As a supervisor, you are required to spend some of your time evaluating your workers in the workplace. By observing them in the field, you can verify that the actual working conditions, at the job site, are within the acceptable requirements identified in the safe work plan. This allows you to confirm that the work is being performed safely and that all hazards are being controlled.
Typically, these field visits are performed daily and comprise of the following three components:
•Determine if any significant changes may have happened that can impact the workers. Any changes must be identified, communicated and controlled by the workers before allowing the work to continue.
•Observe the workers doing the job to ensure they are maintaining good safe behaviour while meeting the intent of the safe work plan. Any risky behaviour or unsafe working conditions must be corrected immediately.
•Provide positive feedback to the workers, especially, when acknowledging good performance. All field visit observations should be documented for reference purposes.
The safe work plan I mentioned above is a document that provides the work crew with a method to identify the hazards, assess the risk and to review (accept) the work before the job starts. Most of these documents are signed by the workers and the supervisor.
The safe work plan should be developed with the assistance of the workers to ensure they were involved with the process. Their knowledge of the work is important and it also ensures their right to participate in safety at work. It should be reviewed daily by the work crew and be revised should any changes be found that can influence the safety of the crew.
A typical safe work plan includes:
•emergency telephone numbers
•other work groups present at site
•job safety analysis (JSA)
•procedures and drawings
•work protection (LOTO)
•supervisory field visits (date and time)
•completion of work.
You should be using the safe work plan as a guideline when reviewing the work location, safety compliance and to identify any potential work site issues.
The field visit is essentially a visual assessment of the work site and the workers performing the job. To perform this visual assessment, I suggest that supervisors use the organization’s managed system workplace elements (people, procedures, equipment and environment).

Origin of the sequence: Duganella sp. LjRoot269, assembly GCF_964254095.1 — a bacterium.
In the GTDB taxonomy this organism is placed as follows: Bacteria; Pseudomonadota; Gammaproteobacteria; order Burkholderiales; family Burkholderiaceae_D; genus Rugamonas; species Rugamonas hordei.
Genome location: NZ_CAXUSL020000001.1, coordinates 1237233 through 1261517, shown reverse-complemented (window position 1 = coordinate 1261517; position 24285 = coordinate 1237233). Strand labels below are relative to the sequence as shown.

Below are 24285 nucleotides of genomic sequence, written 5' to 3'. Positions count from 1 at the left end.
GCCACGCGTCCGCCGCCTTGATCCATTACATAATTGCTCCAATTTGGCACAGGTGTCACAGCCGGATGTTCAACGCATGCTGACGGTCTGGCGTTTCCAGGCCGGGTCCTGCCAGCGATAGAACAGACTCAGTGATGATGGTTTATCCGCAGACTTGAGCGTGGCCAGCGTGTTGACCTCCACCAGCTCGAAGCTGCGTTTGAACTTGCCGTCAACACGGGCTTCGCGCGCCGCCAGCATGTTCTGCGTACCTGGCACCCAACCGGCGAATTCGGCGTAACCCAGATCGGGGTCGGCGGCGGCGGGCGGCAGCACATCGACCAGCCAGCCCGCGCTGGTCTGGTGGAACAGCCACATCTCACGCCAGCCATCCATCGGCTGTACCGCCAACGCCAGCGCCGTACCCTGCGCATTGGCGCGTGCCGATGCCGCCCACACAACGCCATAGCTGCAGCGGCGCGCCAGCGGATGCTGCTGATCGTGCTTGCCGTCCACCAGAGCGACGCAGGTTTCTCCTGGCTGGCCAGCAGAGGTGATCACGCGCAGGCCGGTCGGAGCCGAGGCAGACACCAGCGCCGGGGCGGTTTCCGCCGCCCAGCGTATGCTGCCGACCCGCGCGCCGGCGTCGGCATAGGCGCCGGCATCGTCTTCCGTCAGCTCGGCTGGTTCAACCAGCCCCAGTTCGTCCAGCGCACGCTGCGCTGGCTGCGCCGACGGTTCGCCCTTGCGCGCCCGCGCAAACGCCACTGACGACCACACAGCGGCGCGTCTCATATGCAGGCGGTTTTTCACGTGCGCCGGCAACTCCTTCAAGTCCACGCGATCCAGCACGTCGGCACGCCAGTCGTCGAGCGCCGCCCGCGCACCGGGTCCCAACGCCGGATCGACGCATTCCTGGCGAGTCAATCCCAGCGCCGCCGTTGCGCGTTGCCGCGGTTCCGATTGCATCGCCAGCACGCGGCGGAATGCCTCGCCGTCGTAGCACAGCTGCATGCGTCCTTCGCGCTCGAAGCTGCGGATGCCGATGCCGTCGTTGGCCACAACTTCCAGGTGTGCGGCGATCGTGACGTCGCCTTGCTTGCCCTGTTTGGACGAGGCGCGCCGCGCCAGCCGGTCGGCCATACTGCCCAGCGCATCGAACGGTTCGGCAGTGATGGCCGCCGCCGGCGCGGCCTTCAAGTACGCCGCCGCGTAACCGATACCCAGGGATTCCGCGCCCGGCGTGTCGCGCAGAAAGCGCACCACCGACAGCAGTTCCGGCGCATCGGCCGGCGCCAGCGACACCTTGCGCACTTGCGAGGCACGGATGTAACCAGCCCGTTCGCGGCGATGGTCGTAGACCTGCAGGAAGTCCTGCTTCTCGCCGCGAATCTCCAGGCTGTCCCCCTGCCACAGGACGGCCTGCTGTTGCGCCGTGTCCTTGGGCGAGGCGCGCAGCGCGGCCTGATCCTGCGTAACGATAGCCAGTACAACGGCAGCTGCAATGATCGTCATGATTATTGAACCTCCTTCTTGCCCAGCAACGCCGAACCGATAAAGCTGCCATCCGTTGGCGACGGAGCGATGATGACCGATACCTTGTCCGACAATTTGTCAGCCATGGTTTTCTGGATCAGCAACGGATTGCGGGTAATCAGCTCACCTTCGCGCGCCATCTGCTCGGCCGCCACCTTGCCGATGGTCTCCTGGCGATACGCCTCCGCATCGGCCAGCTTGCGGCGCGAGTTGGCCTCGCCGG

Observe the communication process used by the workers. Make sure that the work coordination is adequate and that the workers are not directly exposed to stored or dynamic energy. Monitor that they are not rushing or bypassing safety controls. Verify each worker’s body position to detect any potential for musculoskeletal injuries.
Examine that the workers are abiding by the job safety analysis and the work plan. Often, the organization has safety documents available such as lock-out/tag-out procedures and these should be referenced and used by the workers. Note if the workers have identified and corrected any changes to the job.
Verify that the workers are using the right tools and equipment and that they have been properly inspected prior to commencing the work. They should be using all of the of the necessary safety devices to perform the work.
Assess all of the physical work conditions including high winds, lightning, rain, sun (heat), visibility in the work area, air quality, soil conditions and housekeeping. This particular element is prone to changes during job execution and may require more of your attention.
You will require a good understanding of the legal and company safety requirements before you can properly evaluate the workers in the field. This includes all of the safety rules, policies and procedures available at the work site.
Lastly, you will need to document your observations and ensure that corrective actions have been taken to rectify any unsafe conditions.
As a supervisor, your work involves many details that require a substantial amount of your time to ensure not only that you fulfill your responsibilities but that your workers are safe. During these field visits, it is important that you properly focus your efforts when evaluating the workers’ performance in order to maximize the quality of time spent on the job site.
Guy Chenard is a safety professional working in Sarnia, Ont. He is on the editorial advisory board for Canadian Occupational Safety
and is the author of Organizational Safety Management: Strategies
He can be reached at firstname.lastname@example.org.